Listening to what others are saying is the kind of everyday task that most people take for granted but people with ADHD struggle with.
Missing information that was communicated verbally is one of those annoying ADHD behaviors that can be difficult for people without ADHD to understand.
“Don’t you care what I have to say?” they might ask, mistaking symptoms of ADHD for a simple lack of caring.
Because not listening is a symptom of ADHD. For example, the DSM diagnostic criteria for ADHD list “Often does not seem to listen when spoken to directly” as one of nine inattentive ADHD symptoms.
While difficulty listening to spoken information might seem like a relatively benign symptom, it’s one that causes real problems when repeated over and over. Imagine missing important verbal instructions at work, or often failing to hear things that people in your life try to tell you, or zoning out for large swaths of lectures at school – you can see the perils.
As is so often the case with inattention, not listening to a conversation is something that just happens for people with ADHD. Without initially realizing it, your attention shifts to some suddenly interesting internal thought or external event. Or it doesn’t shift to anything in particular at all, but kind of goes out of focus: you still vaguely hear the words that are being said to you, but the meaning of those words fades into the background.
We know that when people with ADHD don’t listen, it’s not because they “aren’t trying.”
In fact, a 2019 study published in the Journal of Speech, Language, and Hearing Research found that the same amount of listening requires more effort for people with ADHD.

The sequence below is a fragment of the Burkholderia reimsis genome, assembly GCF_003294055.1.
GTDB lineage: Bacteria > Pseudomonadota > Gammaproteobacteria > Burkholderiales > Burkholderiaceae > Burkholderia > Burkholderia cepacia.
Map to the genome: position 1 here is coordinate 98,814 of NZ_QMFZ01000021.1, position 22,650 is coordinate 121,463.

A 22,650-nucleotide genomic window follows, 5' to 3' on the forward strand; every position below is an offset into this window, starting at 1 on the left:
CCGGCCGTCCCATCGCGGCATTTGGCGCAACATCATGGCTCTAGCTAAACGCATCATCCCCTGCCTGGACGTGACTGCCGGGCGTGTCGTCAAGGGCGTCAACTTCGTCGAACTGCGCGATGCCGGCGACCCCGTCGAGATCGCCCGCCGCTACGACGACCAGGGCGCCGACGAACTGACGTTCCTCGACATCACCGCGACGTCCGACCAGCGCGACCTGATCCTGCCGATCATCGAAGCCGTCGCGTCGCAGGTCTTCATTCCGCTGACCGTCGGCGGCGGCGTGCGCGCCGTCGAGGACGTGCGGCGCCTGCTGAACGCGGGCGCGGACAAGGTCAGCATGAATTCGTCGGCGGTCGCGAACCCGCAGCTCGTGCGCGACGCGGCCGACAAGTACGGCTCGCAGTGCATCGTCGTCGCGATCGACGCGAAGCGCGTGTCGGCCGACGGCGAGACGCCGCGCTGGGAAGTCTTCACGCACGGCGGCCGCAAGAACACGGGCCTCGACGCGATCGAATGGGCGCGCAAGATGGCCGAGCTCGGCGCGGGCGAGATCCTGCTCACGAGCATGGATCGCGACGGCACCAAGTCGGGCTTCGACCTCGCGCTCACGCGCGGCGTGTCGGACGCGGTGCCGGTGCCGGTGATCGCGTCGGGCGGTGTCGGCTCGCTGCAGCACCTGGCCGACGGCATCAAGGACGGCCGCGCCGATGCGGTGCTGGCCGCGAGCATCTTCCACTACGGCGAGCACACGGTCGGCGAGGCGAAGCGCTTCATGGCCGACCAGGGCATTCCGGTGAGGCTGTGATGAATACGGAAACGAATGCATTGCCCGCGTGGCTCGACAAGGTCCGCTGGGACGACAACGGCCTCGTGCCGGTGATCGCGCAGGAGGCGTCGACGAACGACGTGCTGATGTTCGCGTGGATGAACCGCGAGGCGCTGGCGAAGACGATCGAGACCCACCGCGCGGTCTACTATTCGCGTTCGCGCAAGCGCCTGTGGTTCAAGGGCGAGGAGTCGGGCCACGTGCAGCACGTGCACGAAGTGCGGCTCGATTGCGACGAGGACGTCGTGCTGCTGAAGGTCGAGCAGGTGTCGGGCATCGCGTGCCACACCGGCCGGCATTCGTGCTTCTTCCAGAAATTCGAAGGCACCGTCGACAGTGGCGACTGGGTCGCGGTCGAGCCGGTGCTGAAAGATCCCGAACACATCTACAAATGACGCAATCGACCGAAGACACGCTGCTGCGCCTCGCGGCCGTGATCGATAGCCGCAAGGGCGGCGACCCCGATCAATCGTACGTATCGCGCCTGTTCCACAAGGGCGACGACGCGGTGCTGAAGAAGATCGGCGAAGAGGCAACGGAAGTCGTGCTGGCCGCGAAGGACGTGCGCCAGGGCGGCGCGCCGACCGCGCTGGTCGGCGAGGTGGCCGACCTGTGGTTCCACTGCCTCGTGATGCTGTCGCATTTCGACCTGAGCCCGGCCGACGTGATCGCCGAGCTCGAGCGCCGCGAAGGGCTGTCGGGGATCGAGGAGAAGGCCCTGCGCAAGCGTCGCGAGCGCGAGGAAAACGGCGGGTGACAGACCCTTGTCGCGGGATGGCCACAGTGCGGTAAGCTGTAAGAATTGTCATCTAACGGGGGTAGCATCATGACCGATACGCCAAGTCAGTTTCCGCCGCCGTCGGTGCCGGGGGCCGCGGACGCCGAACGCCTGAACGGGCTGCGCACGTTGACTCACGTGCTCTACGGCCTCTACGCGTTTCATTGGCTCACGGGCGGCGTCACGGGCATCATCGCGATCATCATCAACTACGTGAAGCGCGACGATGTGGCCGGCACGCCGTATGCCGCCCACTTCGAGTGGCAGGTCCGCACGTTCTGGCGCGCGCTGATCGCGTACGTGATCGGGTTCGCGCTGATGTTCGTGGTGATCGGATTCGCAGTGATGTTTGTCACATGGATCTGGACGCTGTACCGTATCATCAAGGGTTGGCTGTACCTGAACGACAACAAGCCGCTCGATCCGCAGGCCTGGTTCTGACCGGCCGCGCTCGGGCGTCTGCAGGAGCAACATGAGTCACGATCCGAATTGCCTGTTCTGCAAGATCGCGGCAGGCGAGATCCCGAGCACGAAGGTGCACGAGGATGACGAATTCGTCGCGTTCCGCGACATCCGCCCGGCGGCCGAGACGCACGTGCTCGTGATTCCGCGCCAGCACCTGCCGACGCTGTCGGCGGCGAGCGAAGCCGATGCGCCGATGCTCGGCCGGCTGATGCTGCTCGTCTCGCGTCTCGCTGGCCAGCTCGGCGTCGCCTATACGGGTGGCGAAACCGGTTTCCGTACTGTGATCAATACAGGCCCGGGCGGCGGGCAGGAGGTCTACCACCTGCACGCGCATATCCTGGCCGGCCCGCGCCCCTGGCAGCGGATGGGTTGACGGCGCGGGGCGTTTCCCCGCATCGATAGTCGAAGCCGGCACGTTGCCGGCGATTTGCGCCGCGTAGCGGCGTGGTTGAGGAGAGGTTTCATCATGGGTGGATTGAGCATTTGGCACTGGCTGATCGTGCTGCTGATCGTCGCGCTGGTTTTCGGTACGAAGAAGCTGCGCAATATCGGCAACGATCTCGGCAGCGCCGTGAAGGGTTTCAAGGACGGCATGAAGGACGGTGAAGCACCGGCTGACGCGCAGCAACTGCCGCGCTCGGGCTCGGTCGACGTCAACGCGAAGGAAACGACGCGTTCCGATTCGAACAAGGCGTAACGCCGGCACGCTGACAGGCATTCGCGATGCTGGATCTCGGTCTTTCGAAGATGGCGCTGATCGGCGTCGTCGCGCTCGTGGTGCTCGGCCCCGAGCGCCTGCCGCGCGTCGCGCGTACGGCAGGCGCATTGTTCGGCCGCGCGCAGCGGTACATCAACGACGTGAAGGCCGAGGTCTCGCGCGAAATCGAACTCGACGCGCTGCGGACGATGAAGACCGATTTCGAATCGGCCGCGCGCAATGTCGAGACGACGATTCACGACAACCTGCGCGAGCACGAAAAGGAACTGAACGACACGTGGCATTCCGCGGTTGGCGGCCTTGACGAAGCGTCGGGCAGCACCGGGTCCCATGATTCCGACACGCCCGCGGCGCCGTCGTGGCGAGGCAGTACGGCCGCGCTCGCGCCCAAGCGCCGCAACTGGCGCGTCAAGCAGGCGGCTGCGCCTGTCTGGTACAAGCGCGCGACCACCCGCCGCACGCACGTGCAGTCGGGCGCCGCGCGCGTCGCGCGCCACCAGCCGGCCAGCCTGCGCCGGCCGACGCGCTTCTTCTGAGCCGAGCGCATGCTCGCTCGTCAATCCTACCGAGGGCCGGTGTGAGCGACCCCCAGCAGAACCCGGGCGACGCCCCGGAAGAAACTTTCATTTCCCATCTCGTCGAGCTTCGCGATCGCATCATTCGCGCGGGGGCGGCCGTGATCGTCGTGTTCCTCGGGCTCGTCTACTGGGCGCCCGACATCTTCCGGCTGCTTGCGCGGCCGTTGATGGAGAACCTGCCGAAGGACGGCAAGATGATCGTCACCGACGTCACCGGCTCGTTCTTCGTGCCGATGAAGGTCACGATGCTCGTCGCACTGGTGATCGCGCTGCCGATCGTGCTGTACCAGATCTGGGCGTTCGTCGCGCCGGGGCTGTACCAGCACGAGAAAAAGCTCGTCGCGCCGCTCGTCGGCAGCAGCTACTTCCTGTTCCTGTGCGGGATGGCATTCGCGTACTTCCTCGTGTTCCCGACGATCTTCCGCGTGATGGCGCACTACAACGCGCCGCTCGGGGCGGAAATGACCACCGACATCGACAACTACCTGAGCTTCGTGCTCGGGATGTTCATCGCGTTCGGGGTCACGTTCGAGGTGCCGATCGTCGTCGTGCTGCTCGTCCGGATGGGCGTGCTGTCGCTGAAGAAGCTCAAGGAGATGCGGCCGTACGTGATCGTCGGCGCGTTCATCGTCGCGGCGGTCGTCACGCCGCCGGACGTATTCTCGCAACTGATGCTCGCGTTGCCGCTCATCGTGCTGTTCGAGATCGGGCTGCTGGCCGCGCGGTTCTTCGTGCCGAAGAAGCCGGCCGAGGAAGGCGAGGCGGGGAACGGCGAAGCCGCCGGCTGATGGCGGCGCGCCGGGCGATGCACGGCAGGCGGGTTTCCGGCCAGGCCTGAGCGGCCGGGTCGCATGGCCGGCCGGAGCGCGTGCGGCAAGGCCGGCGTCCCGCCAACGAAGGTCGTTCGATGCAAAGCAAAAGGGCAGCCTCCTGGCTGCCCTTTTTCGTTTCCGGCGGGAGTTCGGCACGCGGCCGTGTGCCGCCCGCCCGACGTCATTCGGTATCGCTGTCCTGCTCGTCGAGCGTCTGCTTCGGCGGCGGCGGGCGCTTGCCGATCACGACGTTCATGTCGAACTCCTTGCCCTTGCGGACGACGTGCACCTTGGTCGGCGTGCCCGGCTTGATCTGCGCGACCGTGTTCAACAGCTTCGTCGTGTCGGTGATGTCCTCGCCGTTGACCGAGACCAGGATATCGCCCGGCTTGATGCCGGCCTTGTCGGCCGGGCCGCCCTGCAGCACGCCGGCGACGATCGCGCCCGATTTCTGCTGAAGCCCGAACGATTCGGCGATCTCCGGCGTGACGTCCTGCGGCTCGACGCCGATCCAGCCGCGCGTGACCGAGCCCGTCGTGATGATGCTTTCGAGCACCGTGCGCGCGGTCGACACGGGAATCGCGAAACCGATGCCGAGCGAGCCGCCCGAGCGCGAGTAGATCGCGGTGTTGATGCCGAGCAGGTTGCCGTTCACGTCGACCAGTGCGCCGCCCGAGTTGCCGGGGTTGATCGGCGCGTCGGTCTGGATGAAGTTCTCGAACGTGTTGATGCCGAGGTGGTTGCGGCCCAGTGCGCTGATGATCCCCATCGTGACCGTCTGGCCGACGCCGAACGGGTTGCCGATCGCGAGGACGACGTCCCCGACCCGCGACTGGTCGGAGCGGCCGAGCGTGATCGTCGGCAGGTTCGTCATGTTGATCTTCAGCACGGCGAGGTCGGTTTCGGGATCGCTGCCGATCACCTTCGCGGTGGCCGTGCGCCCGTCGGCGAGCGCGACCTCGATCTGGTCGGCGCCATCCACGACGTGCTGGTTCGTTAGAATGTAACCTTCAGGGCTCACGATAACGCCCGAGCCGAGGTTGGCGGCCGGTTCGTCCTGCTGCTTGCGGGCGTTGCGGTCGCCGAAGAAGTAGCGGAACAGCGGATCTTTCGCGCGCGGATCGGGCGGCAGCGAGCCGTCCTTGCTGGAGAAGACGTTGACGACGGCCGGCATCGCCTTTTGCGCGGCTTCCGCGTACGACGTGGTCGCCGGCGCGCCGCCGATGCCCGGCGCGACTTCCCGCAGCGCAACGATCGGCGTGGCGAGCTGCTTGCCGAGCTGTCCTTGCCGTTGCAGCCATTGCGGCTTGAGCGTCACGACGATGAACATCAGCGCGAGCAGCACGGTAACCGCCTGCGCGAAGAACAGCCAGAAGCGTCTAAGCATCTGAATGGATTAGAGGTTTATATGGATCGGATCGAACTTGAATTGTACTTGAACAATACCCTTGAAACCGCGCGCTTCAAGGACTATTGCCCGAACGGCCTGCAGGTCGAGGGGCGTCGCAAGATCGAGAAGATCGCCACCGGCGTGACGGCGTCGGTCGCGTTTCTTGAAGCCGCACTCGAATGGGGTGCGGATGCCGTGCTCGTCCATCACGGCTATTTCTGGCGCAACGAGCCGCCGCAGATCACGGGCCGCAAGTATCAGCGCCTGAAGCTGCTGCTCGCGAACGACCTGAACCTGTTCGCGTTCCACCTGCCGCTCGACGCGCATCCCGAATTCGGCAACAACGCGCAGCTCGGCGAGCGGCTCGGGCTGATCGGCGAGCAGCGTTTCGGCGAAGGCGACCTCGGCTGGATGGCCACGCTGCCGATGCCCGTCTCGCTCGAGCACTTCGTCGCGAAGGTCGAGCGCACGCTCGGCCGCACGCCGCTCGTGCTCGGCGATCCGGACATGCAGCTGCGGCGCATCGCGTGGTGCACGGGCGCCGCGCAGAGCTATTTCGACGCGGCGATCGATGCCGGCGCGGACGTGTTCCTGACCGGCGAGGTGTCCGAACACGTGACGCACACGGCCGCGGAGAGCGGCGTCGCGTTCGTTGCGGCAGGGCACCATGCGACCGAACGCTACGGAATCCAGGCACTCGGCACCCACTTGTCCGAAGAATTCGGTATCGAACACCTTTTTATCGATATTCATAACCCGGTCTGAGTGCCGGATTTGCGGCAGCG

The study reached that conclusion by asking people with and without ADHD to listen to spoken information while simultaneously doing a visual-motor task in the laboratory.
Think about something like taking notes during a classroom lecture, and you get the general idea of what the participants were asked to do. In the lecture example, the lecture is the auditory information, and taking notes is the visual-motor task.
This study design allowed researchers to measure participants’ listening effort, by taking the difference between how people performed on the visual-motor task by itself versus how they performed when also having to listen to spoken information. If people’s performance declined more dramatically when the listening task was added in, that would seem to indicate that listening took up more of their “cognitive resources,” or required greater effort.
It turned out that the study participants with ADHD expended greater listening effort, as seen from a greater drop in their performance on the visual-motor task when they had to listen to spoken information. To put it another way, having to listen taxed the ADHDers’ cognitive resources more.
That finding led the study’s authors to conclude that:
Among young adults who need to continuously process great volumes of auditory and visual information, much more effort may be expended by those with ADHD than those without it.
If we return to the example of a student with ADHD trying to process an ongoing verbal lecture while translating the important information down into notes – and also resisting distractions from the surrounding environment and internal thoughts – we start to see how this ADHD symptom could put someone at a disadvantage in a place like school.
And while the study was done on young adults with ADHD, it seems plausible that ADHDers of all ages could face parallel struggles in their own lives.
The fact that listening apparently requires greater effort for people with ADHD goes to show how certain environments might bring ADHD symptoms to the fore. Our hypothetical college student who has to listen to lectures all day is constantly being asked to put more effort into learning through sustained, passive listening.
No wonder, then, that one of the most frustrating things people with ADHD can experience is being told to “try harder.” In many cases, people with ADHD already are trying harder – expending extra energy to stay afloat in environments that don’t fit with their brains, or to perform tasks that people without ADHD consider automatic.